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Genetic Analysis of HIV-1 in Japan: a Comprehensive Analysis of Donated Blood.

Genetic Analysis of HIV-1 in Japan: a Comprehensive Analysis of Donated Blood.
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Matsumoto C, Shinohara N, Sobata R, Uchida S, Satake M, Tadokoro K,


Matsumoto C, Shinohara N, Sobata R, Uchida S, Satake M, Tadokoro K, (click to view)

Matsumoto C, Shinohara N, Sobata R, Uchida S, Satake M, Tadokoro K,

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Japanese journal of infectious diseases 2016 06 3070(2) 136-142 doi 10.7883/yoken.JJID.2015.504

Abstract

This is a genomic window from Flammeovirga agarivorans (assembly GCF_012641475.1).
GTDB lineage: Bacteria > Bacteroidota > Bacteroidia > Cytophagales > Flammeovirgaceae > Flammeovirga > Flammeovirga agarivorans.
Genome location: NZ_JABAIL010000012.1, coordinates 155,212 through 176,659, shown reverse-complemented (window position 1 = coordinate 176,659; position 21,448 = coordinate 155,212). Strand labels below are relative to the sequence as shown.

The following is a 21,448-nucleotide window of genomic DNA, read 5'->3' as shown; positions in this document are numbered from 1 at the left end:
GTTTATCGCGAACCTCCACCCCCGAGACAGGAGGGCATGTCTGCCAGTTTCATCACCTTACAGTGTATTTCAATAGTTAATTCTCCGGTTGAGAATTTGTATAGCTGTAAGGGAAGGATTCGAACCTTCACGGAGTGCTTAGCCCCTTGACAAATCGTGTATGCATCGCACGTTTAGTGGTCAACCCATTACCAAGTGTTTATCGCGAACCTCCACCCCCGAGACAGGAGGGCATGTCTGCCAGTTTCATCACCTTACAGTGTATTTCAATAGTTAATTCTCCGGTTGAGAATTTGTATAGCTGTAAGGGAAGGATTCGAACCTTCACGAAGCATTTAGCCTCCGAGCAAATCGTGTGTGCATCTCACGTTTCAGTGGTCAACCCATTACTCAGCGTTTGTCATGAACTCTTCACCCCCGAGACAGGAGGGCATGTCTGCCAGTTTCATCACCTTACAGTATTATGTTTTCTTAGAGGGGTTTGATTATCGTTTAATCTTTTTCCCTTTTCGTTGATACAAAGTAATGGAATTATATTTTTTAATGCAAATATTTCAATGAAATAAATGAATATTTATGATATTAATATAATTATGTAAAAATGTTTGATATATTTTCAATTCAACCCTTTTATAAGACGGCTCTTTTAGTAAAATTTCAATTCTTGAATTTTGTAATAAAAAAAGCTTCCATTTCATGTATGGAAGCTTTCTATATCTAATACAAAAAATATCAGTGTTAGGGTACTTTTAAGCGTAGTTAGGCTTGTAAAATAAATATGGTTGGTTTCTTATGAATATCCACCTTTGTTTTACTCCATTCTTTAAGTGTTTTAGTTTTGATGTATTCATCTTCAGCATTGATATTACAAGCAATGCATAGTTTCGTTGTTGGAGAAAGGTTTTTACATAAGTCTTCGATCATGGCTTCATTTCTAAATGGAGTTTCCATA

In Japan, the number of human immunodeficiency virus (HIV)-1 infections remains relatively low; nevertheless, the annual incidence of HIV-1 infection has not decreased. New infections remain a great concern, and an improved understanding of epidemiological trends is critical for public health. The env C2V3 and pol sequences of HIV-1 RNA from 240 early (1996-2001) and 223 more recent (2010-2012) blood donations were used to compare the distribution of virus subtypes and to generate phylogenetic trees. Subtype B was clearly predominant in both early and more recent donations (both were 88.3%), and CRF01_AE was the second most common subtype. Phylogenetic analysis revealed a peculiar epidemiological transition. Compared to early subtype B isolates from 2 major endemic areas (Tokyo and Osaka), the more recent subtype B isolates formed fewer tight clusters in phylogenetic trees (from 8 to 2 clusters in Tokyo and 5 to zero clusters in Osaka). Furthermore, mixing of HIV-1 infections between these 2 endemic areas appear to increase. Analysis of phylogenetic trees suggested that local outbreaks have become smaller in Japan; however, intermixing of viral types between these 2 areas was more evident in the more recent samples.

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